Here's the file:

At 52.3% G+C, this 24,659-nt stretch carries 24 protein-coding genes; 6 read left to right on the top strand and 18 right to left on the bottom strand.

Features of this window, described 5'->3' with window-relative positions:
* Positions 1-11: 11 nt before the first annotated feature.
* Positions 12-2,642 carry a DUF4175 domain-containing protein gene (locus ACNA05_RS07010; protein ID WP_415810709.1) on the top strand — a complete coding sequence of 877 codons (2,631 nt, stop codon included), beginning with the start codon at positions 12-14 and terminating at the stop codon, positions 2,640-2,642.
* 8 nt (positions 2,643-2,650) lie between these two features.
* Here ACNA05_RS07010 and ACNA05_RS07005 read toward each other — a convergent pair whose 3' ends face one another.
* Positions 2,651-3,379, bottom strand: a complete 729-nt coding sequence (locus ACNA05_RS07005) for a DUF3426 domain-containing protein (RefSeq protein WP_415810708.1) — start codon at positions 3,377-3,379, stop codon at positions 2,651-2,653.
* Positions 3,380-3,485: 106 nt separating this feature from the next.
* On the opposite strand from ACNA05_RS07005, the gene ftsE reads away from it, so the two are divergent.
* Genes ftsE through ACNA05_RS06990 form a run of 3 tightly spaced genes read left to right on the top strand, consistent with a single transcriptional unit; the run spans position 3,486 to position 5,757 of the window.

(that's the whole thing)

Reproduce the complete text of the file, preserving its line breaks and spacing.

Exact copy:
At 52.3% G+C, this 24,659-nt stretch carries 24 protein-coding genes; 6 read left to right on the top strand and 18 right to left on the bottom strand.

Features of this window, described 5'->3' with window-relative positions:
* Positions 1-11: 11 nt before the first annotated feature.
* Positions 12-2,642 carry a DUF4175 domain-containing protein gene (locus ACNA05_RS07010; protein ID WP_415810709.1) on the top strand — a complete coding sequence of 877 codons (2,631 nt, stop codon included), beginning with the start codon at positions 12-14 and terminating at the stop codon, positions 2,640-2,642.
* 8 nt (positions 2,643-2,650) lie between these two features.
* Here ACNA05_RS07010 and ACNA05_RS07005 read toward each other — a convergent pair whose 3' ends face one another.
* Positions 2,651-3,379, bottom strand: a complete 729-nt coding sequence (locus ACNA05_RS07005) for a DUF3426 domain-containing protein (RefSeq protein WP_415810708.1) — start codon at positions 3,377-3,379, stop codon at positions 2,651-2,653.
* Positions 3,380-3,485: 106 nt separating this feature from the next.
* On the opposite strand from ACNA05_RS07005, the gene ftsE reads away from it, so the two are divergent.
* Genes ftsE through ACNA05_RS06990 form a run of 3 tightly spaced genes read left to right on the top strand, consistent with a single transcriptional unit; the run spans position 3,486 to position 5,757 of the window.